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The NFL Rule Book: Call that a catch? Update – Part 1

Two week ago, I addressed the most infuriating rule in pro sports and its infuriating aversion to common sense:


Two week ago, I addressed the most infuriating rule in pro sports and its infuriating aversion to common sense: The NFL’ s catch rule. Now we have 3 more catches/non-catches that seem to contradict each other and, yet again, common sense. In the game between the Indianapolis Colts and the Atlanta Falcons, early in the 1st quarter Dwight Lowery intercepted Matt Ryan in the end zone. As you can see in the video, the referee’s called it an interception on the field and upheld that decision after further review. This was an awful call. The ball clearly hits the ground and rotates before Lowery clearly gains possession. According to the rule then, this pass should have been incomplete as Lowery did not complete the process of a catch whilst going to the ground. I guess the argument for it being complete is that it never bounced completely out of his position, but that’s a very weak argument. It hit the floor and clearly moved before the rest of his body hit the floor, that doesn’t sound like a catch to me. The next controversy came in the early 2nd quarter of the Raiders @ Lions match-up. Michael Crabtree caught a pass on the sideline for what would’ve been a first down on 3rd and 9. He got both feet down in bounds and took 3 steps out of bounds with the ball clearly in his possession as he was pushed by a defender. As he was falling down out of bounds, having taken multiple steps, he lost the ball in the exact same way as Calvin Johnson did in his infamous no-catch against the Bears – he put it down. It was ruled incomplete on the field after the referee’s discussed it. This one got me fired up when I saw it. It my mind this was so clearly a catch, regardless of the rule. He obviously had possession in bounds and even took multiple steps prior to losing the ball, out of bounds. It just doesn’t make sense that this was ruled incomplete, but Lowery’s – ignoring the previously addressed controversies – was ruled complete. I think this example is possibly one of the biggest advocates for changing the rule, even Mike Carey – NFL on CBS Officiating Expert – agrees that it should’ve been a catch. The final controversy came again in the Colts @ Falcons game. With 11 seconds left and looking to get into field goal position, Julio Jones reached over 2 Colts defenders to haul in a pass from Matt Ryan. He had instantaneous control of the ball and took 4 clear steps as he was falling to the ground. As he landed on the floor, Lowery reached his hand up and knocked the ball out of Jones’ hands. This play is a lot more debatable when it comes to the ruling. I feel as though the steps he took and him hitting the ground – having being contacted – with clear possession of the ball is enough to make it a catch, and then down by contact. But, technically speaking, the ruling was correct. With the rule change I provided in the previous article, what would’ve been the outcome of these plays? Lowery’s interception isn’t effected by my proposed changes, but it should’ve been ruled incomplete as the ball was not clearly in his possession as he hit the ground. Crabtree’s would be ruled a completed pass as he got both feet down and in bounds and then took several steps out of bounds before the ball came out. Finally, Julio Jones’ would be ruled a catch too, as he took multiple steps and hit the ground with possession of the ball. However, he would’ve been down by contact, in bounds, so the Falcons would have probably still lost as they couldn’t stop the clock.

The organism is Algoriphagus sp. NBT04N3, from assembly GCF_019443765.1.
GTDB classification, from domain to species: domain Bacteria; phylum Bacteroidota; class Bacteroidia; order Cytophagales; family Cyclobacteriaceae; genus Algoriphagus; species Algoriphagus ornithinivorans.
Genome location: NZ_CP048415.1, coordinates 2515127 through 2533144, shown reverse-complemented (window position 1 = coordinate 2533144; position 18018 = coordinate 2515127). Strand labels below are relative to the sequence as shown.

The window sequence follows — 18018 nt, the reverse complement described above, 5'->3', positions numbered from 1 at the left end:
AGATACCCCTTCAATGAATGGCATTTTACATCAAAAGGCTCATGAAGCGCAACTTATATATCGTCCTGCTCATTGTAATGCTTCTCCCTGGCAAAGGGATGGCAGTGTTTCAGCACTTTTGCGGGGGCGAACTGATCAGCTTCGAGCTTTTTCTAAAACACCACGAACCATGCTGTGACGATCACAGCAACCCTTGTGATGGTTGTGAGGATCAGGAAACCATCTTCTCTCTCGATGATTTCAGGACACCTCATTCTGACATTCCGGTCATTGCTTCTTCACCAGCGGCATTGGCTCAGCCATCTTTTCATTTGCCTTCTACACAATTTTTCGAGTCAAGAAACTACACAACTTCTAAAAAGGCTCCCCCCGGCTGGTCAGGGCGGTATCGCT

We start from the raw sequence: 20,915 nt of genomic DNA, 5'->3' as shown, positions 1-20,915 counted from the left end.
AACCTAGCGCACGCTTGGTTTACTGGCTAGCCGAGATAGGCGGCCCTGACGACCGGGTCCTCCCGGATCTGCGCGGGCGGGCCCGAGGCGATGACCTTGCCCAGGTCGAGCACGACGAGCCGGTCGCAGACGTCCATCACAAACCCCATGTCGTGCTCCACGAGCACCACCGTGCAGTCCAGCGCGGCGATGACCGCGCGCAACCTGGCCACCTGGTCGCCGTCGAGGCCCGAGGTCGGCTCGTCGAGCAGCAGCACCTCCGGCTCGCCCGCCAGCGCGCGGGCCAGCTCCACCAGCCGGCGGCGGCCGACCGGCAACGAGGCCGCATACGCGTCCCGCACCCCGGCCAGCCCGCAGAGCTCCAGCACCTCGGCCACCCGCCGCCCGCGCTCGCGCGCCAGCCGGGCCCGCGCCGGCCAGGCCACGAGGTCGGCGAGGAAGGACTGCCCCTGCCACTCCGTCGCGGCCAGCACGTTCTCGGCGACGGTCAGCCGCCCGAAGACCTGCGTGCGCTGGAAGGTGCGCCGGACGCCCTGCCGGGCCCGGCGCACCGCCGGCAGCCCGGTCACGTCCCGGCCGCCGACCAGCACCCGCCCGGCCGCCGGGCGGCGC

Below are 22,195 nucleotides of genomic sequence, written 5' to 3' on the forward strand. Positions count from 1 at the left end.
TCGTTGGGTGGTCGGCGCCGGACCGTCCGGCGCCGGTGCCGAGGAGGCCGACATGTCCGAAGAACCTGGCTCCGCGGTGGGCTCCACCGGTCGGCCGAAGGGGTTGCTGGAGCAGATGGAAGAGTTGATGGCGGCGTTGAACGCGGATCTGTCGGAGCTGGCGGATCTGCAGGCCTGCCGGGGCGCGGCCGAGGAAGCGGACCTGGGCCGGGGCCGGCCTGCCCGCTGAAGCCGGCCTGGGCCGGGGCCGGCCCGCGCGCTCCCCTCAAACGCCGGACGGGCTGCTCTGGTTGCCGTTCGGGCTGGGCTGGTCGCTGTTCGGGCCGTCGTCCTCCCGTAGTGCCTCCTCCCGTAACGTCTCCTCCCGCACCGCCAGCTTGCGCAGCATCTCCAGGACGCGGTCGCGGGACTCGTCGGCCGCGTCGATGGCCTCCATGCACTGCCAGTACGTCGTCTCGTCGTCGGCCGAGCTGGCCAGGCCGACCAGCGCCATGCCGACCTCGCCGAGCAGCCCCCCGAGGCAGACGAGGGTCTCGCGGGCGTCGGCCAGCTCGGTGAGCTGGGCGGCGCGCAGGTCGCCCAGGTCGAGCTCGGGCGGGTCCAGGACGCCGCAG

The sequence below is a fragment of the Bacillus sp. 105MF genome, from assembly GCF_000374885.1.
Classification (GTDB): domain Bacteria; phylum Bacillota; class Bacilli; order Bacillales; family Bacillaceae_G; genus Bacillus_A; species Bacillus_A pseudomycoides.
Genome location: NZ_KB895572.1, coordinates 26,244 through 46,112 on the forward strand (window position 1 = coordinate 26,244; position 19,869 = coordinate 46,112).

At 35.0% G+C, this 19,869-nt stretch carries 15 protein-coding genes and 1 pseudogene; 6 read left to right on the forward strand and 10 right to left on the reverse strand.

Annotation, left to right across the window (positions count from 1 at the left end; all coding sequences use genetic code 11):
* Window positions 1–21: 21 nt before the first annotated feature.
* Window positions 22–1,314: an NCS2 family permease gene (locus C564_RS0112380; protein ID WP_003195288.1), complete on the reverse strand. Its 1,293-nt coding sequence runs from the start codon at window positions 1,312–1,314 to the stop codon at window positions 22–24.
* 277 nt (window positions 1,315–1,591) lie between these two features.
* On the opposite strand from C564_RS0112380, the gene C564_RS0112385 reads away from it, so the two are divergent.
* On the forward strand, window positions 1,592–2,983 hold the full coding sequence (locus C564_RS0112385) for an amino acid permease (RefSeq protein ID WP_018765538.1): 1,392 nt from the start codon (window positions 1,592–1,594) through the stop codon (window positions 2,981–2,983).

Remy Cabache

Lifetime sports fan. I have written with RealSport since the NFL section started and I have also written for my own blog, EbonyBird.com and I have had several articles published in local newspapers covering my local (American) football team.

The NFL Rule Book: Call that a catch? Update – Part 1

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